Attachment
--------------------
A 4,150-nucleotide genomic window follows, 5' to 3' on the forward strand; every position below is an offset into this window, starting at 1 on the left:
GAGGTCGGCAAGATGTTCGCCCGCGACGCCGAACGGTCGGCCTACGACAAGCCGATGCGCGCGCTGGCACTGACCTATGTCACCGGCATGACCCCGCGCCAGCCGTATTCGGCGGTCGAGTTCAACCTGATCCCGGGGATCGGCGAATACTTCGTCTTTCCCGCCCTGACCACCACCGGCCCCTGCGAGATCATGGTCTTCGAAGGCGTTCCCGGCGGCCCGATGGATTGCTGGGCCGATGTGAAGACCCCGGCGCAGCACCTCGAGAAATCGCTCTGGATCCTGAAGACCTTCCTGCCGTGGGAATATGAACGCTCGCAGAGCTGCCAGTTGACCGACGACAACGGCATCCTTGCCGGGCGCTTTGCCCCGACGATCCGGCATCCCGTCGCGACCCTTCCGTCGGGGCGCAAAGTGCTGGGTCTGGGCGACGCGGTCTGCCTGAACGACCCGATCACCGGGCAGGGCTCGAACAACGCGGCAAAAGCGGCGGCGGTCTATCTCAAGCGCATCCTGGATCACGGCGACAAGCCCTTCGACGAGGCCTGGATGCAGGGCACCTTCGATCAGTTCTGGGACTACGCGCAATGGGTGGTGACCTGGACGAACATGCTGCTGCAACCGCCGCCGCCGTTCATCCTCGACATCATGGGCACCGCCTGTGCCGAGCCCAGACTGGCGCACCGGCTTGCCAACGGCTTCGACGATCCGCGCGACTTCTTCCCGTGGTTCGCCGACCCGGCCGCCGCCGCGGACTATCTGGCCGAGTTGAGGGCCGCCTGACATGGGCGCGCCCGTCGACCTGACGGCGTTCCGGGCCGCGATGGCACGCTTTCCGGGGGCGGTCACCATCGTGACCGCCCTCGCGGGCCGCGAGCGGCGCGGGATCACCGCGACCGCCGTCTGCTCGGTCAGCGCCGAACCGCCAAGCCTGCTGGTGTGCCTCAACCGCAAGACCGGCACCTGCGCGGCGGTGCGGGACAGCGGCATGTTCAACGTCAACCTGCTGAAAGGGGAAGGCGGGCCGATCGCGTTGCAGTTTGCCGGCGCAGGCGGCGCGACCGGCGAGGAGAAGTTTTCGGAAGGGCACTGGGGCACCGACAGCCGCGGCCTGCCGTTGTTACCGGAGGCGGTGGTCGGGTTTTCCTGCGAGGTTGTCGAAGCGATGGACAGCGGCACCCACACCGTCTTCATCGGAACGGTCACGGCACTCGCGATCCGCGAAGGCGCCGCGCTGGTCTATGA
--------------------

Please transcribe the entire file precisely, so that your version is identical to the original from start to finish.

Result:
A 4,150-nucleotide genomic window follows, 5' to 3' on the forward strand; every position below is an offset into this window, starting at 1 on the left:
GAGGTCGGCAAGATGTTCGCCCGCGACGCCGAACGGTCGGCCTACGACAAGCCGATGCGCGCGCTGGCACTGACCTATGTCACCGGCATGACCCCGCGCCAGCCGTATTCGGCGGTCGAGTTCAACCTGATCCCGGGGATCGGCGAATACTTCGTCTTTCCCGCCCTGACCACCACCGGCCCCTGCGAGATCATGGTCTTCGAAGGCGTTCCCGGCGGCCCGATGGATTGCTGGGCCGATGTGAAGACCCCGGCGCAGCACCTCGAGAAATCGCTCTGGATCCTGAAGACCTTCCTGCCGTGGGAATATGAACGCTCGCAGAGCTGCCAGTTGACCGACGACAACGGCATCCTTGCCGGGCGCTTTGCCCCGACGATCCGGCATCCCGTCGCGACCCTTCCGTCGGGGCGCAAAGTGCTGGGTCTGGGCGACGCGGTCTGCCTGAACGACCCGATCACCGGGCAGGGCTCGAACAACGCGGCAAAAGCGGCGGCGGTCTATCTCAAGCGCATCCTGGATCACGGCGACAAGCCCTTCGACGAGGCCTGGATGCAGGGCACCTTCGATCAGTTCTGGGACTACGCGCAATGGGTGGTGACCTGGACGAACATGCTGCTGCAACCGCCGCCGCCGTTCATCCTCGACATCATGGGCACCGCCTGTGCCGAGCCCAGACTGGCGCACCGGCTTGCCAACGGCTTCGACGATCCGCGCGACTTCTTCCCGTGGTTCGCCGACCCGGCCGCCGCCGCGGACTATCTGGCCGAGTTGAGGGCCGCCTGACATGGGCGCGCCCGTCGACCTGACGGCGTTCCGGGCCGCGATGGCACGCTTTCCGGGGGCGGTCACCATCGTGACCGCCCTCGCGGGCCGCGAGCGGCGCGGGATCACCGCGACCGCCGTCTGCTCGGTCAGCGCCGAACCGCCAAGCCTGCTGGTGTGCCTCAACCGCAAGACCGGCACCTGCGCGGCGGTGCGGGACAGCGGCATGTTCAACGTCAACCTGCTGAAAGGGGAAGGCGGGCCGATCGCGTTGCAGTTTGCCGGCGCAGGCGGCGCGACCGGCGAGGAGAAGTTTTCGGAAGGGCACTGGGGCACCGACAGCCGCGGCCTGCCGTTGTTACCGGAGGCGGTGGTCGGGTTTTCCTGCGAGGTTGTCGAAGCGATGGACAGCGGCACCCACACCGTCTTCATCGGAACGGTCACGGCACTCGCGATCCGCGAAGGCGCCGCGCTGGTCTATGA